Harbor by Rebekah Weatherspoon

While the third in a series, this book is easy to pick up on its own, and certainly the most angsty and the sexiest of the three. After her fiancé is murdered, Brooklyn isn’t in the best place. And what she really doesn’t want or expect is to be approached by the boyfriend of the lover her fiancé was murdered with. But after a few encounters over a stretch of time, Brooklyn is willing to hear him out — and, it turns out, his other partner as well. The three of them, oozing with chemistry, begin a hesitant relationship, and learn to lean on each other as they heal from their own tragedy. 

Cover Image of "I'm So Not Over You" by Kosoko Jackson.

I’m So (Not) Over You by Kosoko Jackson

YA author Kosoko Jackson makes his adult romance debut with this novel about two exes coming back together after months apart. Only, they’re not actually getting back together; Hudson needs Kian to pretend to be his boyfriend while his parents are in town. But of course, that’s not the end of it, and suddenly the two each have to address their own feelings. Is this a bad idea? Most certainly. Could it lead to something that will end well for everyone? Well, only time will tell. 

(Transparency note: Kosoko is a contributor in a book I edited.)

cover of Fall Into You by Georgina Kiersten

Fall Into You by Georgina Kiersten

This short novella invokes the feeling of Autumn and seeking your own joy. Imari has recently moved to a new town in Texas, needing a fresh start from her old life in Houston — including her overbearing, ignorant mother and the perfectly nice man she left at the altar. When she runs into a childhood friend, it’s maybe the best fresh start she can think of. And it doesn’t hurt that her friend has grown into a gorgeous woman.

drag me up cover

Drag Me Up by RM Virtues

Looking for something completely different? How about a reimagining of the Hades and Persephone myth set in a high-class underworld? Hades works in the shadows, and likes it that way. Letting his brother Zeus take the limelight allows him to do what needs to be done in the underbelly of Khaos Falls. But when he sees the gorgeous Persephone hanging from the silks one night, he knows only one thing: he wants her. He needs her, and she will be his. He’s already hers.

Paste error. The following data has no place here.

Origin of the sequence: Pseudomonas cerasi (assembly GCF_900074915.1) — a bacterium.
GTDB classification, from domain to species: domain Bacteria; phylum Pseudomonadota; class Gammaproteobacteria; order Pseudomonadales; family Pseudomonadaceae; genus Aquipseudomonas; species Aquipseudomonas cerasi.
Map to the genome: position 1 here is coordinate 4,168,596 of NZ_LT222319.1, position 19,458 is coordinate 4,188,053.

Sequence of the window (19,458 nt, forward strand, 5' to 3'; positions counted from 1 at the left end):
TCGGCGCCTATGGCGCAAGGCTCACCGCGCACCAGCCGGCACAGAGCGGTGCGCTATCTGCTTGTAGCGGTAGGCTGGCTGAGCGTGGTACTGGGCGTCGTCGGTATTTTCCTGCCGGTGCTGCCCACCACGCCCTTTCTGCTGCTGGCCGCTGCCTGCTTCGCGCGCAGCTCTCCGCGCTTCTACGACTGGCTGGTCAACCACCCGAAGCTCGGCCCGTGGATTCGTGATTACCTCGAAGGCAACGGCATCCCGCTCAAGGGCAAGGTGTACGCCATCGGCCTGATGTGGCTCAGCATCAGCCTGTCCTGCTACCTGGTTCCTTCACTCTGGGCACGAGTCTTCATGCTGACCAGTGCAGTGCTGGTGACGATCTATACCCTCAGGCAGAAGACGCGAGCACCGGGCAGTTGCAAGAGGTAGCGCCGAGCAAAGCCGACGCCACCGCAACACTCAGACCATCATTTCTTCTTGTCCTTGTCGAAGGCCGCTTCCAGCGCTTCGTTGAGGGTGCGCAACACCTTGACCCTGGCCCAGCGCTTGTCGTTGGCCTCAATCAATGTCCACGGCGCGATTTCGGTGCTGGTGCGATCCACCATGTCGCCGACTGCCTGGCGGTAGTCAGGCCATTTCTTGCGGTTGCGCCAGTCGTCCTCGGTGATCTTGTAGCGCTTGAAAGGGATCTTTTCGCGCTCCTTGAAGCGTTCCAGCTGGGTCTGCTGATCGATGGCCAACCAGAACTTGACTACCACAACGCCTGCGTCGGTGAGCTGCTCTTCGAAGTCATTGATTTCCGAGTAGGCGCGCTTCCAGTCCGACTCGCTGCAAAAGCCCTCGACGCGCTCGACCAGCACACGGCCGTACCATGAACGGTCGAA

the cover of That Could Be Enough

That Could Be Enough by Alyssa Cole 

While Alyssa Cole’s more popular queer romances are in her Reluctant and Runaway Royals series, this one is my favorite. Originally written as one of three novellas collected in Hamilton’s Battalion, this story features an assistant of sorts to the now elderly Eliza Hamilton as she collects stories from men who fought with her husband in the Revolution. When Andromeda comes in her ailing grandfather’s stead, the two women are thrown together, much to Mercy’s chagrin. Andromeda herself is a whirlwind, and Mercy would rather not get caught up in that storm.

(If you’re looking for an Alyssa Cole experience outside of the Antebellum period, Check out Once Ghosted, Twice Shy or How to Find a Princess, both of which are contemporary fiction.)

cover of Femme Like Her by Fiona Zedde

Femme Like Her by Fiona Zedde

Fiona Zedde is a veteran author writing queer stories with and without HEAs. But this one is promised to be a romance, and lives up to that in spades. Nailah is a femme lesbian who only dates butch women. And then comes Scotty. Scotty who is not just femme, but a femme fatale for Nailah’s heart. They both have baggage, but their chemistry could blow off the roof.

Also, can we talk about the gorgeous dark-skinned woman on this cover?

cover of Neighborly by Katrina Jackson